42 killed in clashes in Central African Republic

During renewed violence in Central African Republic 42 people have been killed and at least 150 injured, says Doctors without Borders (MSF)

Photo by: Reuters
Photo by: Reuters

Fighters from the Christian “anti-balaka” militia stand at their headquarters in the northern Bangui.

Fighting between Muslim and Christian armed groups in the Central African Republic capital of Bangui since Saturday has left 42 people killed and 150 wounded, Emmanuel Lampaert, MSF head of mission in Central African Republic in Bangui, told Al Jazeera on Tuesday.

Lampaert also indicated that "It's very sad to see violence of such a scale occur once again, as we haven't experienced anything like this since October last year. We continue to monitor the situation closely in case violence would erupt again.”

The UN Refugee Agency spokesperson Leo Dobbs on the other hand said in a briefing “All sides should urgently allow humanitarian organizations access to areas hosting the newly displaced.”

Besides, nearly 500 prisoners, mainly anti-Balaka Christian militias, are announced to have escaped from jail, in Bangui.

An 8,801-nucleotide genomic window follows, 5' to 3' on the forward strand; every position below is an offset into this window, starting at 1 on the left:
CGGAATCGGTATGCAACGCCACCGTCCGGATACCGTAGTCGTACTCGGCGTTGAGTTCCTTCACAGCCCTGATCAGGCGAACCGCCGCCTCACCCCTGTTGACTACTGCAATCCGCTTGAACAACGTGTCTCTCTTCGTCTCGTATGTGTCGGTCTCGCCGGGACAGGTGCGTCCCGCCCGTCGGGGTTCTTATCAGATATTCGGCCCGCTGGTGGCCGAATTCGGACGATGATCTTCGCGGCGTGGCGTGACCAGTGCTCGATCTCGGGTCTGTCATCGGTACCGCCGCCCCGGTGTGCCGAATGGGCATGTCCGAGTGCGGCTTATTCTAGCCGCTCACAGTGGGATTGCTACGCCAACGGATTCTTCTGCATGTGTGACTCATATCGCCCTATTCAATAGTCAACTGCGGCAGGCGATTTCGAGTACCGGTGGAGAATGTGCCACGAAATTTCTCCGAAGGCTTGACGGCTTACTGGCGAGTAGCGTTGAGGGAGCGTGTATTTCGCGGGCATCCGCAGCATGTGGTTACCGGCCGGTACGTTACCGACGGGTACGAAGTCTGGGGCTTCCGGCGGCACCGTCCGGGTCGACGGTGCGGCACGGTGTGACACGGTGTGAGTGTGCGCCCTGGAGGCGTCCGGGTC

“The government asks the population not to cede to the manipulation of extremists who are seeking to set the country on fire to satisfy their selfish political ambitions” Central African Republic's Security Minister Dominique Said Paguindji declared on state radio.

Dominique Said Paguindji blamed the recent violence on both anti-Balaka (Christian and animist militias) and Seleka groups as well as supporters of the former President Francois Bozize, who'd like to see him in the office again.

"These armed groups don't subscribe to a logic of disarmament and want to split the country," Paguindji said and added "all of these people have the same interest in wanting to see the transition ruined and the coming elections halted."

The conflicts were reportedly sparked by the murder of a Muslim man, whose dead body was left outside a mosque on Friday.

Thousands of Central Africans have died and hundreds of thousands were forced to leave their homes, following two-years of violence.

Voters will elect a new government when they go to the polls on October 18. However, the election is expected to be delayed again and some analysts say that transitional authorities should first focus on making more progress on disarmament.

TRTWorld and agencies